But section 4078 of the Political Code is based upon the County Government Act of 1897 (Stats.1897, p. 452), section 43 of which is identical with section 4078 of the Political Code in respect to the right of the claimant against a county to deem non–action equivalent to a final rejection. When we recall that Bank of Ukiah v. Shoemake was decided in 1885 and that Cowgill v. Dinwiddie was decided in 1893, we are faced with the doctrine that the Legislature is deemed to have been cognizant of the judicial interpretation of the statute and that a re–enactment of the same statute, or an enactment of another in similar language, is to be construed as an adoption of such judicial interpretation. Upon the rule of the cases cited above we conclude that plaintiff, having exercised his option when he filed his action on June 20, 1940, to recover for injuries which were sustained on June 22, 1939, was within the limitations of section 340 of the Code of Civil Procedure and was also within the period of six months “after the final action of the board” fixed by section 4078 of the Political Code.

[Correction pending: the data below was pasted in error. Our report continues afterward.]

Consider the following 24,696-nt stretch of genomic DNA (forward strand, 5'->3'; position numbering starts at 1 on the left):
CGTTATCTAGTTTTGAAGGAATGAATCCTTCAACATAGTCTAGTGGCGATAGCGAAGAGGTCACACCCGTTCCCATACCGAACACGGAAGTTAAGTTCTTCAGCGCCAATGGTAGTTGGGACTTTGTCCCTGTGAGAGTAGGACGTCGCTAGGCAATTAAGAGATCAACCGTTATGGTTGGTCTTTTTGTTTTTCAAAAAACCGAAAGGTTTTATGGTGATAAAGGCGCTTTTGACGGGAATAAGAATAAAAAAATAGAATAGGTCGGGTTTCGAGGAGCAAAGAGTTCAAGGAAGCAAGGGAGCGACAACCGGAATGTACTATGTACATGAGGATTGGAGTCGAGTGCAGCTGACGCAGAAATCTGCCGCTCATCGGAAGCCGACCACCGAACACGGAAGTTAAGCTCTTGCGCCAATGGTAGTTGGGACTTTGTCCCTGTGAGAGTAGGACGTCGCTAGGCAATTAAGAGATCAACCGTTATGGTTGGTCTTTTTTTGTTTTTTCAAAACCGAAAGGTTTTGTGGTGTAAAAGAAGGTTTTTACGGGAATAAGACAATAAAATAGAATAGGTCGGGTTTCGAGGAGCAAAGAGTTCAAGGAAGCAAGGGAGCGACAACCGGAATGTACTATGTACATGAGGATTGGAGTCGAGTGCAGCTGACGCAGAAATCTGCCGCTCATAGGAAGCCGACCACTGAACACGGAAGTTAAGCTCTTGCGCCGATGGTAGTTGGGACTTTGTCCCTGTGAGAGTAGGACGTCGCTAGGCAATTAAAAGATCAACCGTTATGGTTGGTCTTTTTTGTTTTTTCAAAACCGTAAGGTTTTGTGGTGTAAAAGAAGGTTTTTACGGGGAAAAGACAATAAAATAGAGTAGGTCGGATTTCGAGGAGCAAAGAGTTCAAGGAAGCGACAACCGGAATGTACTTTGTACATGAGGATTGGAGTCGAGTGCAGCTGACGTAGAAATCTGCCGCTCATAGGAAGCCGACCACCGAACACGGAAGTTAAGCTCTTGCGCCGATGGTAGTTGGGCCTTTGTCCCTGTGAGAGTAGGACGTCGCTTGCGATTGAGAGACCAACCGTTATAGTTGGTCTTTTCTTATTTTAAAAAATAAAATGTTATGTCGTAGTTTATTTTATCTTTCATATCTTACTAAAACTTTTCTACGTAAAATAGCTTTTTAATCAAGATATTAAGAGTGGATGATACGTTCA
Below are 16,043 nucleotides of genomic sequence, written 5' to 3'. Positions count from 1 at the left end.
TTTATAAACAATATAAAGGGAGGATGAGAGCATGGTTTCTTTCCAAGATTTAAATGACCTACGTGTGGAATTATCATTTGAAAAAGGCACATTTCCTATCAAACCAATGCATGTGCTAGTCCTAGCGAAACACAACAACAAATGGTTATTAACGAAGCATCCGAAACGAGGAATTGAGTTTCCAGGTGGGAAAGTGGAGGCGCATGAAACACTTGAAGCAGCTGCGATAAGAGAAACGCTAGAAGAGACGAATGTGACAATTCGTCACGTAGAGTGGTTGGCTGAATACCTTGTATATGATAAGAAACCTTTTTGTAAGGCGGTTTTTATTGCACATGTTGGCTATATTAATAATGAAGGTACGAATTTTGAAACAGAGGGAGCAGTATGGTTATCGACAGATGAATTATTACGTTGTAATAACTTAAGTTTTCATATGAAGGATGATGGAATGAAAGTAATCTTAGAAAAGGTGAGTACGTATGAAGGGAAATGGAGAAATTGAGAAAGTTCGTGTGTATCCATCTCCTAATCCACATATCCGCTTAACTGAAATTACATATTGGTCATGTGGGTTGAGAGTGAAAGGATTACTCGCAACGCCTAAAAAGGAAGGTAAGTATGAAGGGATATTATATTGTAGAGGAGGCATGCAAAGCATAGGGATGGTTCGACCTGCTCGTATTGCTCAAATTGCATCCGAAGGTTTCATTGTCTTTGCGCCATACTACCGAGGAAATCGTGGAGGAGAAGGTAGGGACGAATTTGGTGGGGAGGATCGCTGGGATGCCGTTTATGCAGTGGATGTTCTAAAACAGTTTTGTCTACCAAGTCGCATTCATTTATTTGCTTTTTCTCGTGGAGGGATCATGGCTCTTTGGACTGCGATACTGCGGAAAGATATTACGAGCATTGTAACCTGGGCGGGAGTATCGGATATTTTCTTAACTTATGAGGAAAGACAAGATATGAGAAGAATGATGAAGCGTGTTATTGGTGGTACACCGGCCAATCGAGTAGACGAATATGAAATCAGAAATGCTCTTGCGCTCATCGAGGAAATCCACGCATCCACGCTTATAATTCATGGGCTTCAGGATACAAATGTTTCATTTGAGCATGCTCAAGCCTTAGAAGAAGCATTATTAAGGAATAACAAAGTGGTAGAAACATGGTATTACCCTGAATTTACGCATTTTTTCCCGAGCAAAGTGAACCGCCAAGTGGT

As heretofore stated, the question of negligence is not before us on this appeal. Neither the statutes nor the rules of court provide for cross appeals in situations of this kind. When judgment is entered against the county it should not be prejudiced by anything said at this time if it should elect to appeal, and thereupon put in issue the finding of negligence.
Appellant's third point does not require extended discussion. Cases cited by him hold that the particular judgments for the death of a minor child were not excessive in amount. But it has been held repeatedly that the amount of damages to be awarded in a particular case should be left to the trier of the facts and should be determined upon the circumstances of each case. What might not be excessive in a particular case is no proof that a smaller amount is inadequate where the circumstances and conditions are not the same.
The judgment is reversed with directions to enter judgment for the plaintiff on the findings in the sum heretofore fixed by the trial court.
NOURSE, Presiding Justice.
SPENCE, J., and DOOLING, Justice pro tem, concur.